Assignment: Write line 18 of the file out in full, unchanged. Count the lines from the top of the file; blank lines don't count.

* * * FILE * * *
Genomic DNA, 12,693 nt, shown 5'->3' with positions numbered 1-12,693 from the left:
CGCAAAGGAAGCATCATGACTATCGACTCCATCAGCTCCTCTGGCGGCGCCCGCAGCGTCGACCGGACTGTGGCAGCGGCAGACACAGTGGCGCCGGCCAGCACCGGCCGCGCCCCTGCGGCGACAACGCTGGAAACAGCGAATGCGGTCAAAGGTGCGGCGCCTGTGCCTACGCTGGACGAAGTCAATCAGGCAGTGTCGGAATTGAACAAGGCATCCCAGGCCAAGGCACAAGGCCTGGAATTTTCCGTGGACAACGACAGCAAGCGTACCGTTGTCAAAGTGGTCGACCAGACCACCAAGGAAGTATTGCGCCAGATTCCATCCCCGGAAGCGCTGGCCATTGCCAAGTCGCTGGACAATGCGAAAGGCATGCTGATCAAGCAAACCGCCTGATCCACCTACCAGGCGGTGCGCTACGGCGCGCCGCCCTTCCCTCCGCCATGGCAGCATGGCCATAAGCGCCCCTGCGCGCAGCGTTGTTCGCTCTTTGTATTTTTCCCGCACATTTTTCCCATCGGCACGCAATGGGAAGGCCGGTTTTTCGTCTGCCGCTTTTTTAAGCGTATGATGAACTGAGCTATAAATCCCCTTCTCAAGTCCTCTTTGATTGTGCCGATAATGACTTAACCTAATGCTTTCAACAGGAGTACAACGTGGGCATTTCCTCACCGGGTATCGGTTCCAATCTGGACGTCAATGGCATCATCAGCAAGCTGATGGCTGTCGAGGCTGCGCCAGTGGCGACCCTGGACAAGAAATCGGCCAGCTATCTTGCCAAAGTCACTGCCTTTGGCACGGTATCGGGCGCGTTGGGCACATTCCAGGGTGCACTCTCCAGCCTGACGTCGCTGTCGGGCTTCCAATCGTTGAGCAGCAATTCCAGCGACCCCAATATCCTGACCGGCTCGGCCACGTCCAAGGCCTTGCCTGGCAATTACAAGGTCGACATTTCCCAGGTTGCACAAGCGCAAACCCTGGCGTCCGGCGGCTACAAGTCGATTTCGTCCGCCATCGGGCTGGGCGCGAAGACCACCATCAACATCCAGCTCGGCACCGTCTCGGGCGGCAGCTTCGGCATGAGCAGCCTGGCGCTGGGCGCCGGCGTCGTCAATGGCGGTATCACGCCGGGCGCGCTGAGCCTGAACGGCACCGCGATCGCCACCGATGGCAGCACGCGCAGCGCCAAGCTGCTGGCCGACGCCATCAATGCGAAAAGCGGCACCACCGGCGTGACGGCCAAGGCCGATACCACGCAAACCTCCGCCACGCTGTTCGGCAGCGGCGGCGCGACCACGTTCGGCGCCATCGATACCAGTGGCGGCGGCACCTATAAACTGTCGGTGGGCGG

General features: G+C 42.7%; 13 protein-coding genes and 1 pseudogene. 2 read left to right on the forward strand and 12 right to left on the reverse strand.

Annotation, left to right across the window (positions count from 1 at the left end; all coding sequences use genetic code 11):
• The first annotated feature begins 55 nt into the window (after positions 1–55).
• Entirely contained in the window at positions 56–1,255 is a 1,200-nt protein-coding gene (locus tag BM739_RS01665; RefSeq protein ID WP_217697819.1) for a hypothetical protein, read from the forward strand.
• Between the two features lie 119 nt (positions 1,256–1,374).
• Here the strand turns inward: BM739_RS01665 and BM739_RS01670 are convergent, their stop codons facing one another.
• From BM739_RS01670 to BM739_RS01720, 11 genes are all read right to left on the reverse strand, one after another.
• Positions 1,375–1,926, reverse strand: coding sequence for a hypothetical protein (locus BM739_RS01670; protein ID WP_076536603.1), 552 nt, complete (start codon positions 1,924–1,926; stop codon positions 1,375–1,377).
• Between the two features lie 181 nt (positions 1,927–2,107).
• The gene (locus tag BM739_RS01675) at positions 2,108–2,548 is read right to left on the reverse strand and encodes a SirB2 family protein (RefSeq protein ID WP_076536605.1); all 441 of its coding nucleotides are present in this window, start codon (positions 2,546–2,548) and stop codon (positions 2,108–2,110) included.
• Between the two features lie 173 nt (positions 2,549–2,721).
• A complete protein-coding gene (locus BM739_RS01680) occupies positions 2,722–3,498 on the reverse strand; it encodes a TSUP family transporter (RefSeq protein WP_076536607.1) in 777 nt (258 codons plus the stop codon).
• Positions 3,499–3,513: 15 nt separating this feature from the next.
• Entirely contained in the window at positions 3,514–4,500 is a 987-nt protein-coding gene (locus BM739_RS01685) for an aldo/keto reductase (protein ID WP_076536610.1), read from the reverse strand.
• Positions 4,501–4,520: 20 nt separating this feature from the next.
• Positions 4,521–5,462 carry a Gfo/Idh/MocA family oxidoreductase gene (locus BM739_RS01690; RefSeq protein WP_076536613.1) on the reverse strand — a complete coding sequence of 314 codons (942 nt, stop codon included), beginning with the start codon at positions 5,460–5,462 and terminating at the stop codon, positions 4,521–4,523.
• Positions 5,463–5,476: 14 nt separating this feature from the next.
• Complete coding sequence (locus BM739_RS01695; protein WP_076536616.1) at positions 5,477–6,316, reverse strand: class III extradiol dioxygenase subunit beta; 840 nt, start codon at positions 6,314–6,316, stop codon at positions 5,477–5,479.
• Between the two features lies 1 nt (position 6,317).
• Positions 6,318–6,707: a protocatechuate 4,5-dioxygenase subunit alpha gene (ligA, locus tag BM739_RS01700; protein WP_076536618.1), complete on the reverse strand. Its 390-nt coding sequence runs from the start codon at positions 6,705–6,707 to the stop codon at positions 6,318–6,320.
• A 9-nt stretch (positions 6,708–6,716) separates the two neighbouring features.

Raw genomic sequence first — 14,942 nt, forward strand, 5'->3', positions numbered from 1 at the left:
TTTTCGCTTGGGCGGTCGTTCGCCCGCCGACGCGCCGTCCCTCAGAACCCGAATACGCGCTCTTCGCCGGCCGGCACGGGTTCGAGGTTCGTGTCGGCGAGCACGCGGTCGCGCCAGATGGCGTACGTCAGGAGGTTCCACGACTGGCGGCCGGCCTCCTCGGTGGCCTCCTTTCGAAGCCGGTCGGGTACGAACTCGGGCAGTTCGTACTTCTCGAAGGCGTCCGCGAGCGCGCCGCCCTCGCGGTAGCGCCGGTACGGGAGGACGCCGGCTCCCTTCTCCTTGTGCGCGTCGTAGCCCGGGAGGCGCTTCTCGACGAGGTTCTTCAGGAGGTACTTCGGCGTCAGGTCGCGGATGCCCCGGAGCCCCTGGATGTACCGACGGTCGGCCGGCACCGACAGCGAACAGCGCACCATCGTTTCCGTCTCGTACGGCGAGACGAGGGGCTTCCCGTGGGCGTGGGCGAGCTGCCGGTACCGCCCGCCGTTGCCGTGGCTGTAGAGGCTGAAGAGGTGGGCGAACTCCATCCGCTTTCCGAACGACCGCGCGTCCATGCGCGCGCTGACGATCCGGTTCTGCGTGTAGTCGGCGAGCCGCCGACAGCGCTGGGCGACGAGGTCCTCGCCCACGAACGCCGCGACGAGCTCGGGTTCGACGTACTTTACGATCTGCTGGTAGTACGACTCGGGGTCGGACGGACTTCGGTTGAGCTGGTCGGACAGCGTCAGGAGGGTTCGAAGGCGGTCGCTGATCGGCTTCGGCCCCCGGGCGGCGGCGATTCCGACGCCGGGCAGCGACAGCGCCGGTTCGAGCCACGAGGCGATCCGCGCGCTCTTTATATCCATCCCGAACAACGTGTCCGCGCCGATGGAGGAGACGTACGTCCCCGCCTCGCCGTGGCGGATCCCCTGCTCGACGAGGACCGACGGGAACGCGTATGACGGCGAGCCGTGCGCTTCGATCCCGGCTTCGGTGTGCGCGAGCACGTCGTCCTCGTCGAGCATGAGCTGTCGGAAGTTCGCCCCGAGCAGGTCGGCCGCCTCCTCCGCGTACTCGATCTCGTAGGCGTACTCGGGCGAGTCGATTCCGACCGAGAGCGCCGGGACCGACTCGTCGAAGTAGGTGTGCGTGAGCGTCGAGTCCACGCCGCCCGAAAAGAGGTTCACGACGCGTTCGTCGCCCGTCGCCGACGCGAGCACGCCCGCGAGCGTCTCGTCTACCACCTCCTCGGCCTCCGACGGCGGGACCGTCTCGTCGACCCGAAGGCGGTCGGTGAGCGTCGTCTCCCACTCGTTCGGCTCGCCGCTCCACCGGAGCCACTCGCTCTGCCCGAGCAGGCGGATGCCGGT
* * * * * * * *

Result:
• Positions 4,521–5,462 carry a Gfo/Idh/MocA family oxidoreductase gene (locus BM739_RS01690; RefSeq protein WP_076536613.1) on the reverse strand — a complete coding sequence of 314 codons (942 nt, stop codon included), beginning with the start codon at positions 5,460–5,462 and terminating at the stop codon, positions 4,521–4,523.